Mike Klein Online

Immediate Hurdles Gone, Are Georgia Special Schools on Safe Ground?

Mike Klein

After six weeks of angst, most but not all former state commission charter schools will be back in business this August now that the state Board of Education has thrown them a life preserver.

Nine schools received two-year state special school charters and two had their local district charters affirmed Tuesday morning.  Two other schools received state board approval earlier this month and two or possibly three others are not expected to open this fall.

Truth be told, there were no surprises after the state Department of Education said Monday that eleven schools would be recommended for approval.  But there was substantial relief and a sense the pressure is off just six weeks after the state Supreme Court overturned the Georgia Charter Schools Commission, tossing 16 schools and 15,000 students into educational peril.

“Their futures were settled today,” said a relieved looking state schools Superintendent John Barge.  “We’re happy,” said Stephanie Reid, board chair at the Georgia Connections Academy online learning school which expects 900 students in August.  “It’s an important hurdle,” said Georgia Charter Schools Association executive vice president Andrew Lewis.

Clearing immediate hurdles does not clear the playing field.  All sides recognize there is always the possibility that a lawsuit could be filed to challenge the legality of state special charter schools.  “At this point our legal folks feel confident that we are on safe grounds,” Barge said.

The state special charters authorized on Tuesday are designed to bridge the next two school years that begin in August and end in May 2013.  Several other next steps will seek to clarify the authorization and funding steps for future charter schools that do not have local authorization.

First, the General Assembly is expected to consider placing a constitutional amendment on the November 2012 ballot that would ask voters to override the Supreme Court decision.  The net result would be to legitimize a state commission that could authorize charter schools and allow local property tax dollars to follow the pupil, even if local school boards disagree with the authorization.

Second, Governor Nathan Deal’s office and the General Assembly have begun a top-to-bottom review of how the state should fund public schools.  The vehicle is a special commission created by the 2011 General Assembly. The bill that created the commission calls for a two-year study, but some legislators would like to finish sooner.  The Bill and Melinda Gates Foundation will help.

All nine charter schools approved Tuesday will receive between $2,700 to $4,400 in state and federal dollars, but no local property tax dollars.  The same is true for the Georgia Cyber Academy / Odyssey School combination which the board approved a couple weeks ago.

The state board also affirmed local school district charters granted by Gwinnett County to Ivy Preparatory Academy and by DeKalb County to The Museum School of Avondale Estates.  Those two schools are eligible for state and federal dollars, and also local property tax dollars.  Ivy Prep originally rejected Gwinnett’s charter before later deciding to accept it.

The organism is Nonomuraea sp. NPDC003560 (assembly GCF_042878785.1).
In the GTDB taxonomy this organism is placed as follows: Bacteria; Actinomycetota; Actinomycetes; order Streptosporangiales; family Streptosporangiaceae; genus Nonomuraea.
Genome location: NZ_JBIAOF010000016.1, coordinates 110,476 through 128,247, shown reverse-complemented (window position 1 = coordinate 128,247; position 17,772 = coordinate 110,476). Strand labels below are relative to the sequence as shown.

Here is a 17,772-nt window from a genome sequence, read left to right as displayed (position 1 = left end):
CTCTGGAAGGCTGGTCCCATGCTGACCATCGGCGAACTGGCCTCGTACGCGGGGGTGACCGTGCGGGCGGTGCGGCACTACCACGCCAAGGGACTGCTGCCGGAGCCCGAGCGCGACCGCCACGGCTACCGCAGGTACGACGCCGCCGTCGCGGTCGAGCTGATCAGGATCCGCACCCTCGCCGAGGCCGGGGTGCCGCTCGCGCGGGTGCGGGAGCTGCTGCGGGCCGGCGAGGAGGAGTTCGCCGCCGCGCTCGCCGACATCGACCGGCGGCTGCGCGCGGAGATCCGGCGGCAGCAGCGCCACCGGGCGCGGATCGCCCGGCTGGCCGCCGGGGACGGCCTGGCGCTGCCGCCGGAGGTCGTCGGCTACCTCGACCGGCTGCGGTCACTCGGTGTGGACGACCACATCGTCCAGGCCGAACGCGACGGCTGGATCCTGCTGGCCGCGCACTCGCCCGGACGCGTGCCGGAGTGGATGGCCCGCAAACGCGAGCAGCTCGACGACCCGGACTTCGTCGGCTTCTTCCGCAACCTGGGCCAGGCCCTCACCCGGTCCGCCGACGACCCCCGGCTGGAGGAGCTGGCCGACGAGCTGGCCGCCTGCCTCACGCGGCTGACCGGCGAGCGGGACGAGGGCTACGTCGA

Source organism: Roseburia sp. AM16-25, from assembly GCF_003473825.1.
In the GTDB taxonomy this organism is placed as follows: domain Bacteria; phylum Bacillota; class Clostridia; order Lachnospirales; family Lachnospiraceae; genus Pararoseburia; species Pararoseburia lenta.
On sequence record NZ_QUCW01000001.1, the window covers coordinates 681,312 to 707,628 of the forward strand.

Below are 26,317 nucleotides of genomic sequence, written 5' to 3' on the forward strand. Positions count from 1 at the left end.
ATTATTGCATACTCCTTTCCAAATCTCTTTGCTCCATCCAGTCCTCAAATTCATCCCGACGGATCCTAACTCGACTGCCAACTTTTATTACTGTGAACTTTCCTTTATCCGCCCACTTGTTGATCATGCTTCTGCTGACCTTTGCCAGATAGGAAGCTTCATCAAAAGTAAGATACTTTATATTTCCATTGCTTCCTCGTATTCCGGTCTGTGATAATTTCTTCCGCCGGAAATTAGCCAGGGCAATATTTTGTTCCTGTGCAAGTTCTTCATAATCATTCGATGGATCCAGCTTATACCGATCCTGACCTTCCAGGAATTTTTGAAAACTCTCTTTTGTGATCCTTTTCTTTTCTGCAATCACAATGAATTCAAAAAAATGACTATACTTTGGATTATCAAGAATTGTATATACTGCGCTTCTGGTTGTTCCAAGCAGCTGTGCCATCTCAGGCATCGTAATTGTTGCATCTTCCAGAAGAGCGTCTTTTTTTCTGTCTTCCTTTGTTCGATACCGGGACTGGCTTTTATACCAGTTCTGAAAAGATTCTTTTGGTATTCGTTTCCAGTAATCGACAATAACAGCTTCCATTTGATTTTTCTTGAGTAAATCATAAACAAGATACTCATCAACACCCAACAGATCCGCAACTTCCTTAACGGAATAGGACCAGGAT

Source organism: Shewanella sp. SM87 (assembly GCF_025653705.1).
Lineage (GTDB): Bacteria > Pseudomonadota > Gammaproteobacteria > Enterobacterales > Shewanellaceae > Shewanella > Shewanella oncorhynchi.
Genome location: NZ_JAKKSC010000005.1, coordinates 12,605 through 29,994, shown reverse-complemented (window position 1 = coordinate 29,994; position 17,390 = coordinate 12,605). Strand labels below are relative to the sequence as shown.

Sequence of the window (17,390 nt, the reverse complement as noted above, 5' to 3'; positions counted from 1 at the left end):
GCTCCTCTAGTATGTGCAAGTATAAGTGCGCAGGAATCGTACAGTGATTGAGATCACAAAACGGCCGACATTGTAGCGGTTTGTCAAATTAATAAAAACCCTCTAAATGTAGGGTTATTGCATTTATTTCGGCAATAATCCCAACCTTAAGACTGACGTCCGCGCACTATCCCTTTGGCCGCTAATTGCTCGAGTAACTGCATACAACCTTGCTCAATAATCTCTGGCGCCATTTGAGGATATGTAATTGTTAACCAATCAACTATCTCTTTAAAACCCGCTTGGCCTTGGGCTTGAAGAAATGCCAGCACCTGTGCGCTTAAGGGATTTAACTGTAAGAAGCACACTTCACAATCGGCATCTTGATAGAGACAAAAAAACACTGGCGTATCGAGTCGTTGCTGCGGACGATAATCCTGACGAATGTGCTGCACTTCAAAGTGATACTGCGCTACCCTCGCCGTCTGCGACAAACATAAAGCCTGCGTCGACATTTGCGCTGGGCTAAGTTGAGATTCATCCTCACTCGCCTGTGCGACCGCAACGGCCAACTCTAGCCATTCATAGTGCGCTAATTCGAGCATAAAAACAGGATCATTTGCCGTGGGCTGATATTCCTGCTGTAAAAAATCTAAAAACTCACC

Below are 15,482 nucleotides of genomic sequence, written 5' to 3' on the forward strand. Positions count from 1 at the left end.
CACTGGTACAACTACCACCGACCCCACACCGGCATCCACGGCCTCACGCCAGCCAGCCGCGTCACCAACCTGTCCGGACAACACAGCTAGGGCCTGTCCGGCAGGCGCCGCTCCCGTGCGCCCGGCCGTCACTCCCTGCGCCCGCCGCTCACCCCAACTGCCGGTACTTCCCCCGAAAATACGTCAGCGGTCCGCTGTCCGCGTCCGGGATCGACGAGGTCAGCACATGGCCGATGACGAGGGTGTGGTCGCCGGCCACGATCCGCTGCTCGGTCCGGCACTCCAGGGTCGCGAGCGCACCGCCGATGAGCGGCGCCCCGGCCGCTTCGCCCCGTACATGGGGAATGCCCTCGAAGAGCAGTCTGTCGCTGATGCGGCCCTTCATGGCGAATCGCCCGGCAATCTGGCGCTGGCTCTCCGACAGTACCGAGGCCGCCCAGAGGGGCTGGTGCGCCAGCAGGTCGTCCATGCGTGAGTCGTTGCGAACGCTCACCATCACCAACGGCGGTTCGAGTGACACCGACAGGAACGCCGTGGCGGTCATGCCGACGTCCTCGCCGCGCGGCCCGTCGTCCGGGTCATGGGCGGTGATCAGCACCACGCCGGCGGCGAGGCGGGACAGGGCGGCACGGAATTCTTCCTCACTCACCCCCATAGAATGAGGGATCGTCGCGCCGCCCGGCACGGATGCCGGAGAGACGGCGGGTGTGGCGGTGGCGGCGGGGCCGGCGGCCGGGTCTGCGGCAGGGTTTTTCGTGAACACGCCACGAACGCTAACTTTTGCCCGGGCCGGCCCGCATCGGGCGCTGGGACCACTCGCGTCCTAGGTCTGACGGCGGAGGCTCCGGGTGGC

“The bottom line for us was we wanted to make a decision that was in the best interests of the kids,” said Christopher Kunney, who is vice chairman of the Ivy Preparatory Academy board.  “Regardless of the history with Gwinnett, regardless of what was pending or not pending or proposed, we had to think about opening a school in the fall.”

State brick-and-mortar special charter schools approved Tuesday are Atlanta Heights Charter in Atlanta, Charter Conservatory for Liberal Arts and Technology in Statesboro, Cherokee Charter in Canton, Coweta Charter in Senoia, Fulton Leadership in Atlanta, Heritage Preparatory in Atlanta and Pataula Charter in Edison.  Two digital online learning schools were approved, Georgia Connections Academy and Provost Academy.

Chattahoochee Hills Charter in south Fulton decided it will not try to open in August.  Peachtree Hope Charter in DeKalb County recently split ways with its education management partner and Peachtree will need to submit a new application to the state board, possibly next month.

Tuesday’s meeting was also the symbolic last breath for the Georgia Charter Schools Commission that will officially fade to black on Thursday when the state fiscal year ends.  Mark Peevy, the outgoing and only executive director, has been trying to place four staff members into other state positions. Peevy said he does not have anything new lined up for himself.

There was no cake, but there were many folks saying thanks.

(Mike Klein is Editor at the Georgia Public Policy Foundation)

June 28, 2011 Posted by | Uncategorized | , , , , , , , , , , , , , , , , , | Leave a comment

What Is Real Agenda Behind Challenge to Charter Schools Commission?

Mike Klein

A wild party broke out Monday at The Freight Depot downtown.  Hundreds of children who attend non-traditional public schools (Quiet now: those are “virtual schools”!) showed up for a heavy dose of educational inspiration followed by an avalanche of boxed chicken sandwiches.

There were definitely no chicken sandwiches just down the street where a small collection of state senators, lobbyists, interested charter school educators and budget officials sat down for a one-hour discussion about the state’s multi-billion dollar K-12 annual education budget.

One senator who was trying to make sense of the funding conversation finally summed it up this way: “Whoever thinks up these formulas like QBE… and apparently this one, I would be glad when they give us something that the general public can understand.”

The budget administrator who was trying to answer the people’s questions replied, in part, “We have to calculate it so I would be very interested myself.”


Current questions include one that popped up recently when the House authorized a spending bill that cast aside the Georgia Charter Schools Commission board decision and its vote to pay virtual charter schools a targeted $5,800 per pupil next year. The House voted out not more than $5,200.

This may look like little more than in-house stuff about proper budgetary levels.  It’s no secret that the state budget model these days is best summarized as “Shared Sacrifice.”  But one could become a bit more intrigued about why this happened and suggest a higher stakes agenda may be unfolding.

Not everyone is absolutely in love with charter schools and especially, virtual schools.